Last night I busted open my new Cricut Maker and after unboxing it, installing software and completing a test cut on some cardstock, I scooted right along and into what I hoped the Cricut Maker could do well: cut fabric.
As an avid sewer and quilter, I wanted to know how well the rotary cutter on the machine worked.
Would it make a clean cut? Could it cut small pieces without fraying? Would I just waste a bunch of my precious quilting fabric by testing this machine out? What projects could this machine help you complete?
The answers to the above questions are yes, yes, no and SKY IS THE LIMIT!
Making a Clean Cut:
The Cricut Maker claims it can cut fabric for quilting projects without any backing or stabilizer.
I found this one hard to believe because I have owned die cutting machines for over a decade now and while I’ve had success cutting fabric with it (you can see my Easter bunny garland here), the primary drawback was that your fabric needed to have a stabilizer on it so that it didn’t move or fray. This obviously limits the projects you could complete with it.
So how did the rotary blade do on raw, un-backed fabric?
In a word…WOW!
The Cricut Maker rotary blade cut fabric precisely and quickly! While I have not tested out cutting a full quilt because the patterns in Cricut Design Space look like they need 12×24 inch fabric mats to make the most efficient use of fabric, I did test out cutting some pieces for a small 6-inch Farm Girl Vintage Block.
Cutting Small Pieces:
If you know anything about the Farm Girl Vintage blocks by Bee Lori Holt, the small 6-inch blocks require itty bitty pieces and precise measuring and cutting.
Quite frankly, I did not think the Cricut could handle it.
But, I was wrong!
I cut 12 three-quarter inch blocks and 12 one-inch blocks with ease! I did have two pieces that were 1×8 inches that didn’t work, but in hindsight, it was user error because I had not secured my fabric to the corner of the mat that well which resulted in it pulling away due to a snag.
Initial thoughts from my test…I am impressed!
So far I have found that I didn’t waste any fabric…yet. As I said before, I have not tested out a full quilt (Design Space has many quilt patterns for purchase designed by Riley Blake), so I am unable to say if this machine wastes more fabric than traditional rotary cutting.
I did not waste any fabric in my test cutting process due to machine malfunction or incorrect settings because the software sets the machine settings for you! I’m telling you, this is a major plus!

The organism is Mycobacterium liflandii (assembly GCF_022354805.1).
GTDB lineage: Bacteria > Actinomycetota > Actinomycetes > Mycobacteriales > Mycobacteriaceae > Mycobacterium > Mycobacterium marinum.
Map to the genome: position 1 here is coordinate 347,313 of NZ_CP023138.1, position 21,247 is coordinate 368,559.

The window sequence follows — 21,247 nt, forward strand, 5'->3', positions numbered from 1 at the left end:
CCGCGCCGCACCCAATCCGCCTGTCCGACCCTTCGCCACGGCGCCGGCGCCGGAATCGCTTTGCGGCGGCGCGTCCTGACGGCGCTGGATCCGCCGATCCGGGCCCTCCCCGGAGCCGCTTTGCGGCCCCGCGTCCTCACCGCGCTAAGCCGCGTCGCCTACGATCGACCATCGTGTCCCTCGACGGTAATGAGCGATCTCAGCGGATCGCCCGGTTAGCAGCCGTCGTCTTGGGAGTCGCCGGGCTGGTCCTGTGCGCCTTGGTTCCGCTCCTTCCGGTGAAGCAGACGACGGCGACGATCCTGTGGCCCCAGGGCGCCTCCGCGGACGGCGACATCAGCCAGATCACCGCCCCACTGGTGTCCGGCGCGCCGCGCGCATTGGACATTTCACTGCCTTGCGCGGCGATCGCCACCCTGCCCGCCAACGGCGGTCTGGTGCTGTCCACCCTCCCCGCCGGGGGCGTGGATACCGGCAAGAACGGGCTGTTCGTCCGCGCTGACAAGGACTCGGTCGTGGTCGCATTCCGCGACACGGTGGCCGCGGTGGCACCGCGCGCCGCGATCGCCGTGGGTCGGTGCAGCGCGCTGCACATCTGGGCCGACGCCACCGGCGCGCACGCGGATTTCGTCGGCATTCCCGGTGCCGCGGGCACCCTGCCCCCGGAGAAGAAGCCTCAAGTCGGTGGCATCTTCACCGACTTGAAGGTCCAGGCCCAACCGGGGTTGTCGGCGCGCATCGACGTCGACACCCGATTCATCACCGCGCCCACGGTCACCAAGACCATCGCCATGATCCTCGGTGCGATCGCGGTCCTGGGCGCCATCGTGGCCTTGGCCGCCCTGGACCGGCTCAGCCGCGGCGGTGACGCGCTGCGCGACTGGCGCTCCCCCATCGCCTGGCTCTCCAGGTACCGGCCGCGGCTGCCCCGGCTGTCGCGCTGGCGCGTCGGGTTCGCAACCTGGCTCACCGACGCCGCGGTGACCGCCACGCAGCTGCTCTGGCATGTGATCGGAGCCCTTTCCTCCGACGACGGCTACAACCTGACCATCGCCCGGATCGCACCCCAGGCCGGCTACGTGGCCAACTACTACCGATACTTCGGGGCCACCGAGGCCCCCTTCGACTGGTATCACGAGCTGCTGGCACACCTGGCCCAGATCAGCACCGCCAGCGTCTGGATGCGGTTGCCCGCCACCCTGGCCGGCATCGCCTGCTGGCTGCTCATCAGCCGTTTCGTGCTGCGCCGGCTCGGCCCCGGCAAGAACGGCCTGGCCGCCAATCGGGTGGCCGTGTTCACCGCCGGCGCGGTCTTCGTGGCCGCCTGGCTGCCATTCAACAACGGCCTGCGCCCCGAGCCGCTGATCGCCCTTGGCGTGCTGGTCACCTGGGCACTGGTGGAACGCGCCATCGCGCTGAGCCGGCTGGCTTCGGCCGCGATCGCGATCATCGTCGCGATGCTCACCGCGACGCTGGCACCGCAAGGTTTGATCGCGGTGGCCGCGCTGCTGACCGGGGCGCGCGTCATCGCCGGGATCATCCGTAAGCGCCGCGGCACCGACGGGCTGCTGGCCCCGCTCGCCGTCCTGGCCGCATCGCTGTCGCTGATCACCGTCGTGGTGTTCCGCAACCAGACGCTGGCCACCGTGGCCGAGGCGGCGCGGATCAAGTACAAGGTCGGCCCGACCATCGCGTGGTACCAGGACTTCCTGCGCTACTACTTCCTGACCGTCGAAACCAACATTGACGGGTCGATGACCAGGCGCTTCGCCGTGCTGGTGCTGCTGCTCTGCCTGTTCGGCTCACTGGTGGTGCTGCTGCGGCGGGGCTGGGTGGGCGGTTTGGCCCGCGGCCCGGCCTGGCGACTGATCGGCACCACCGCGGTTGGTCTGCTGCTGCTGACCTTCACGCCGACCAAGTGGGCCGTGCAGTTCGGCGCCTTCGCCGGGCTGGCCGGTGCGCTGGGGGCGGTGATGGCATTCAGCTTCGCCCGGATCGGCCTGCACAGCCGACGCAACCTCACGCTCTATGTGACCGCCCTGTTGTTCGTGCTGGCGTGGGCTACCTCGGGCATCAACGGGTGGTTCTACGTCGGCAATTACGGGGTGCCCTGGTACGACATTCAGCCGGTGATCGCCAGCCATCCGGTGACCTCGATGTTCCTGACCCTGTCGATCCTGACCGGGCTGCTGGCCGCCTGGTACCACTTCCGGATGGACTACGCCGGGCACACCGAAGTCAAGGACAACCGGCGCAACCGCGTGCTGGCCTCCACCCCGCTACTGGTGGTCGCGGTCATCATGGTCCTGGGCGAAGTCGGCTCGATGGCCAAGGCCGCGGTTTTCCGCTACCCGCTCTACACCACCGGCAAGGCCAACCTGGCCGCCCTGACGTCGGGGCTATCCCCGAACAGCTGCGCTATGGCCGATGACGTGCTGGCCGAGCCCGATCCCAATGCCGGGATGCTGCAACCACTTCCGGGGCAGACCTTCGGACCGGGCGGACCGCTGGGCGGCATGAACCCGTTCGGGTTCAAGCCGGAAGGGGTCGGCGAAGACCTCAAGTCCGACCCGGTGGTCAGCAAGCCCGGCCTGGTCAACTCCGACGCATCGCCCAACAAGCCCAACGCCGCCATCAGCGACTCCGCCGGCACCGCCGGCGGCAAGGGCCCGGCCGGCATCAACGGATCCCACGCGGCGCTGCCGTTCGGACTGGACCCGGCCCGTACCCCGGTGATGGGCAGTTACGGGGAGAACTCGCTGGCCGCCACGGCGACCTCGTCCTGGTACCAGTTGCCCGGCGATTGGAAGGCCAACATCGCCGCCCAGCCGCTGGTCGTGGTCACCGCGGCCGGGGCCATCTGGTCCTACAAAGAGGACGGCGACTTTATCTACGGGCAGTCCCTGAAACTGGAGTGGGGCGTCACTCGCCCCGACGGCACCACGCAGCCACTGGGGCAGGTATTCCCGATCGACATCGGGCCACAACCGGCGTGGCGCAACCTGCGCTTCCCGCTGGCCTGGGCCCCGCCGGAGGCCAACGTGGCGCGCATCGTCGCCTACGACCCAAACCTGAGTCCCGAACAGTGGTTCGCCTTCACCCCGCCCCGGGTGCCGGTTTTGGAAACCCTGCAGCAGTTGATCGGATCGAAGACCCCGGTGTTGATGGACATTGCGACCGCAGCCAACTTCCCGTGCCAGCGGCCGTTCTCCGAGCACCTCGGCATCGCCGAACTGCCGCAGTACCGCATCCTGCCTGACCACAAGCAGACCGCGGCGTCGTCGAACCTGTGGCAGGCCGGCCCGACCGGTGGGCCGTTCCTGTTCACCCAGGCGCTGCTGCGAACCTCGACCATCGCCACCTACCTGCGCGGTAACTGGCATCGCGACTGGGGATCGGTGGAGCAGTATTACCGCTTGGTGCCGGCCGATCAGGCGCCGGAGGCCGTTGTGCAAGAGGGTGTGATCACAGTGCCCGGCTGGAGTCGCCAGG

In my previous die cutting experience I often wasted materials due to incorrect settings that didn’t work appropriately, so I love that the software takes the chance out it. If I wanted to gamble and be risky, I’d go to Vegas! Baby.
Potential Projects specifically for quilters:
So what could you use it for? While Cricut Maker machines can cut anything from paper to fabric to leather to balsa wood (yes, I know. It can cut wood!) I want to specifically focus on what a quilter or sewer might use it for.
I completed this quilted rainbow project in one evening…with zero previous Cricut experience!
This shows how easy it was to set up and get started. The most time consuming part was picking out my fabric choices, but isn’t that always the most difficult part!
You could use this machine for the obvious use of cutting blocks. I could see myself speeding up the cutting process of my Farm Girl Vintage blocks by using my machine to cut all of my white background fabrics while I did used my regular rotary cutter for cutting the colored pieces.
Applique projects would become easy peasy and my quick little rainbow quilt proves that. Normally for applique projects you trace your design onto fusible web, then you press it onto the backside of your fabric, and then you hand cut it out.
With the Cricut Maker, all I did was fuse my Heat and Bond onto some fabric, stick it to the mat, and the machine did the rest! This gave me more time to get my background and binding ready.
I hope this initial review was helpful and if there’s anything you’d like to know or something you would like me to try, drop a comment below!